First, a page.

From the food stamps bill on the House floor this week to farmland conservation and commodities regulation, there is very little about the nation’s food supply that the House Committee on Agriculture doesn’t help govern. In its latest Special Issue, National Journal Daily examines the changing nature of the committee, the people who run it and the issues and challenges they face. Click here to see the issue
Searching for the Future of Food
Serving on the House Agriculture Committee may be little fun these days, and even less politically rewarding. The fight to renew the five-year farm bill — dominated by how much to cut from the food-stamp program — has been acrimonious. Meanwhile, the heavy involvement of House leadership, differences over agriculture and nutrition policy, and the declining ability of individual members to influence legislation generally have made a seat on the panel less attractive.
Chairman: ‘The Safety Net Still Has to Exist’
Rep. Frank Lucas comes from the tough world of Oklahoma farming, but running the House Agriculture Committee is no easy job, either. Bonus: meet the 16 people closest to the chairman.
Don’t Underestimate Collin Peterson
Rep. Collin Peterson, D-Minn. may be one of the most underestimated people ever to lead a congressional panel. But Peterson has proven to be like the proverbial country lawyer who shocks the city lawyer with his skill.
Fight Over Food Stamps Dominates Farm Bill
When House lawmakers take to the floor this week to address a bill that will set funding levels for the food-stamp program, they will be finishing a fight that has torn the traditional five-year farm bill in two. Literally.
The Two Sides of Crop Insurance
Depending on whom you talk to, the crop-insurance program is either an essential risk-management tool that helps farmers when disaster strikes or a Robin Hood-in-reverse scheme that takes from the poor and gives to the rich.
The Shrinking State of Farmland Conservation
The number of acres the government idles for conservation is contracting, and that’s caused as much by market forces — or “nature,” as one agriculture advocate put it — as it is by anything Congress has done.
Sugar Growers Reap Sweeter Results Than Dairy Farmers
Two major lobbying fights over agriculture have taken place between growers and users, with vastly different results.
Congress is Paying More Attention to Fruits and Vegetables
For years, specialty crops — generally defined as fruits, vegetables, and tree nuts — have been treated as afterthoughts in agriculture policy, but with each farm bill comes a little more help.
It’s Corny, But Don’t Call the Ag Committee
The renewable-fuel standard has a profound impact on the agriculture industry. Yet it isn’t controlled by the House Agriculture Committee.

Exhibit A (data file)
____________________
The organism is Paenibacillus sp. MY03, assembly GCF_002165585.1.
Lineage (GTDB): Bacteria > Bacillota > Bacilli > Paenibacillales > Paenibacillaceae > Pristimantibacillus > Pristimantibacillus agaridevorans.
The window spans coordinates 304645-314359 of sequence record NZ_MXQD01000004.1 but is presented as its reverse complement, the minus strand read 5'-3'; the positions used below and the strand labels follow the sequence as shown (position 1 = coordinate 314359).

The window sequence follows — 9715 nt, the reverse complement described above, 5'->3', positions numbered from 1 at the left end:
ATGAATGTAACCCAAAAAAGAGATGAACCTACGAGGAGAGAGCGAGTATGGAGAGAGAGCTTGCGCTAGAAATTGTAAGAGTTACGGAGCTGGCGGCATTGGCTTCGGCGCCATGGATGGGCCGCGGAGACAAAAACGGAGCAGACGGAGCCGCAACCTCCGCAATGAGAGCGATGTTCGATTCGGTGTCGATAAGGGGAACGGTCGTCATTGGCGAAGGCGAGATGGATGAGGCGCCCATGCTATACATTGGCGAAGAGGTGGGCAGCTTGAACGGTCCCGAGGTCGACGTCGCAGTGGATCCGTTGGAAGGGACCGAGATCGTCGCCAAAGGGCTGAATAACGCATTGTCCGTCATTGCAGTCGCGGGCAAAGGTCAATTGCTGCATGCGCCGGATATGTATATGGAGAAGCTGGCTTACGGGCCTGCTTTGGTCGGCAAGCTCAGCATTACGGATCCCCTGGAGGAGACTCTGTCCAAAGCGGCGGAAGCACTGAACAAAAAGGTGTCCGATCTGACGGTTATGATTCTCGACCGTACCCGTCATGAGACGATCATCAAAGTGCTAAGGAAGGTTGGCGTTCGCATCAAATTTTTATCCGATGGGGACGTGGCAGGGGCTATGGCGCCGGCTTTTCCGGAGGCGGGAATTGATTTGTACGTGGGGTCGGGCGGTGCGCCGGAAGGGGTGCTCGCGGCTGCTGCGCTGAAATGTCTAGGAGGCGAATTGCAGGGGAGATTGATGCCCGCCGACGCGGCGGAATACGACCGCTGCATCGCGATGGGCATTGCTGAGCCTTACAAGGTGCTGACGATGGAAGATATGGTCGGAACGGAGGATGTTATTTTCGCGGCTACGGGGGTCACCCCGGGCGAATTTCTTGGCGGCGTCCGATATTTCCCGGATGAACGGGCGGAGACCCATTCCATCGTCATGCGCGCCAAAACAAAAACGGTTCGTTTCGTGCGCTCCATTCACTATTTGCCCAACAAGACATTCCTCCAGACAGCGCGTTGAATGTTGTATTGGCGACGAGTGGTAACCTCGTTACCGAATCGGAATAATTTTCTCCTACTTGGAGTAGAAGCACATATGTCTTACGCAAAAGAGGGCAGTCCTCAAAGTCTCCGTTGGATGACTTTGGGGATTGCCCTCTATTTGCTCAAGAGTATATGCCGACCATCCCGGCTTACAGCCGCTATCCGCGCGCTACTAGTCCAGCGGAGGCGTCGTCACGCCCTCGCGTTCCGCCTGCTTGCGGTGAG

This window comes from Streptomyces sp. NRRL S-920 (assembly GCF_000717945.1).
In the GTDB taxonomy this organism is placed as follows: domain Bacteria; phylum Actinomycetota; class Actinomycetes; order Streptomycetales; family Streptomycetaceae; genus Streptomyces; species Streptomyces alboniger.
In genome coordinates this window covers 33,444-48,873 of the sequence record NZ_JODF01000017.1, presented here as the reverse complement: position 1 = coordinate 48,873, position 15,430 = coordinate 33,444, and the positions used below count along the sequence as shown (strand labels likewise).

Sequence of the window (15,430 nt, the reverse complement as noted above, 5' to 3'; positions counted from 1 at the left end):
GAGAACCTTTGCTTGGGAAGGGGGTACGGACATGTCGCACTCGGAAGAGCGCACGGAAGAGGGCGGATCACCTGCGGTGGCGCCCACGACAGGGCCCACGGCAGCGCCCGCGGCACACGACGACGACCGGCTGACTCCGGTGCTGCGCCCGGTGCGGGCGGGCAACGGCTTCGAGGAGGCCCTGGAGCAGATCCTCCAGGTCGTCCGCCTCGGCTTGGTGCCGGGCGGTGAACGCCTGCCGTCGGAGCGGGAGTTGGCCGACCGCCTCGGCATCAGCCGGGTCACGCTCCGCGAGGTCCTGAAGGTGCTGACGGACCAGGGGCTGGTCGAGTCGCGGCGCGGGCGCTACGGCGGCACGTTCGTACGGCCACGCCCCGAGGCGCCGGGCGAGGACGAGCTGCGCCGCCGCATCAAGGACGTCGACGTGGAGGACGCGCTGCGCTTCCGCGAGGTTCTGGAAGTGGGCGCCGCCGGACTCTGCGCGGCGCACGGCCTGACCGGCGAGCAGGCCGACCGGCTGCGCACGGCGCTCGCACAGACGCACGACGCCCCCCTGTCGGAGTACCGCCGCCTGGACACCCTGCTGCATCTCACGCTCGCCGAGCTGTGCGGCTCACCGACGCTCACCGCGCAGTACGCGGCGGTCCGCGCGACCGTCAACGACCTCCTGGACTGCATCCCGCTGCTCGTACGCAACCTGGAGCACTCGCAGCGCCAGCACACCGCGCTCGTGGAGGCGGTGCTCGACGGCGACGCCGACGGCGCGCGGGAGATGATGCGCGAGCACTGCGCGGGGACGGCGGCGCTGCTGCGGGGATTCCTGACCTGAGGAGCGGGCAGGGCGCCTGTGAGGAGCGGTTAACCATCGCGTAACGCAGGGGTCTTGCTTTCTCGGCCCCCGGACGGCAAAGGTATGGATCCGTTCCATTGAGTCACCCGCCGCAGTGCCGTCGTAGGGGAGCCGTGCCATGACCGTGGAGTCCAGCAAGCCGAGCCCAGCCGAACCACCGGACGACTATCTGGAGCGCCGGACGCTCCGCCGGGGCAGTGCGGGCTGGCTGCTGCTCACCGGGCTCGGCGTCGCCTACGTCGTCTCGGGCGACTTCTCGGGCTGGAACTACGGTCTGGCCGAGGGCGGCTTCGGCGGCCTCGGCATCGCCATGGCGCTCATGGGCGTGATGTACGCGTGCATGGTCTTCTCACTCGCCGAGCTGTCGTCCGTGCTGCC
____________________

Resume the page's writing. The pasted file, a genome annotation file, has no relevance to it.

It’s North Versus South on Commodities Debate
Differing allegiances and philosophies among House and Senate Ag Committee leaders have led to a House commodities section of the farm bill that appeals to Southerners and a Senate version that is more palatable to Northerners.
Protections, Regulation at Play in CFTC Reauthorization
Lawmakers’ desire to respond to the failures of MF Global and Peregrine Financial, and lingering disputes over Dodd-Frank, could be a part of the debate.
When Michelle Obama Says ‘Let’s Move’”¦
The first lady has made childhood nutrition one of her signature policy priorities — and it seems to be working.
For staff profiles, graphics and more, see the full issue.
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Since the release of the Access Hollywood tape, on which Donald Trump boasted of sexually assaulting women, "Senate Republicans have seen their fortunes dip, particularly in states like Florida, North Carolina, New Hampshire, Nevada and Pennsylvania," where Hillary Clinton now leads. Jennifer Duffy writes that she now expects Democrats to gain five to seven seats—enough to regain control of the chamber.
"Of the Senate seats in the Toss Up column, Trump only leads in Indiana and Missouri where both Republicans are running a few points behind him. ... History shows that races in the Toss Up column never split down the middle; one party tends to win the lion’s share of them."
"Some Republicans are running so far away from their party’s nominee that they are threatening to sue TV stations for running ads that suggest they support Donald Trump. Just two weeks before Election Day, five Republicans―Reps. Bob Dold (R-Ill.), Mike Coffman (R-Colo.), David Jolly (R-Fla.), John Katko (R-N.Y.) and Brian Fitzpatrick, a Pennsylvania Republican running for an open seat that’s currently occupied by his brother―contend that certain commercials paid for by the Democratic Congressional Campaign Committee provide false or misleading information by connecting them to the GOP nominee. Trump is so terrible, these Republicans are essentially arguing, that tying them to him amounts to defamation."
Former Illinois GOP Congressman Aaron Schock "recently agreed to pay a $10,000 fine for making an excessive solicitation for a super PAC that was active in his home state of Illinois four years ago." Schock resigned from Congress after a story about his Downton Abbey-themed congressional office raised questions about how he was using taxpayer dollars.
If you need a marker for how confident Hillary Clinton is at this point of the race, here's one: CNN's Jeff Zeleny reports "she's been talking to Republican senators, old allies and new, saying that she is willing to work with them and govern."
On Tuesday, President Rodrigo Duterte of the Philippines threatened to kick U.S. troops out of the country, adding that if he remains president for more than one term he will move to terminate all military deals with America. Last week, Duterte called for a separation between the two countries, though other government officials immediately said he did not mean that literally.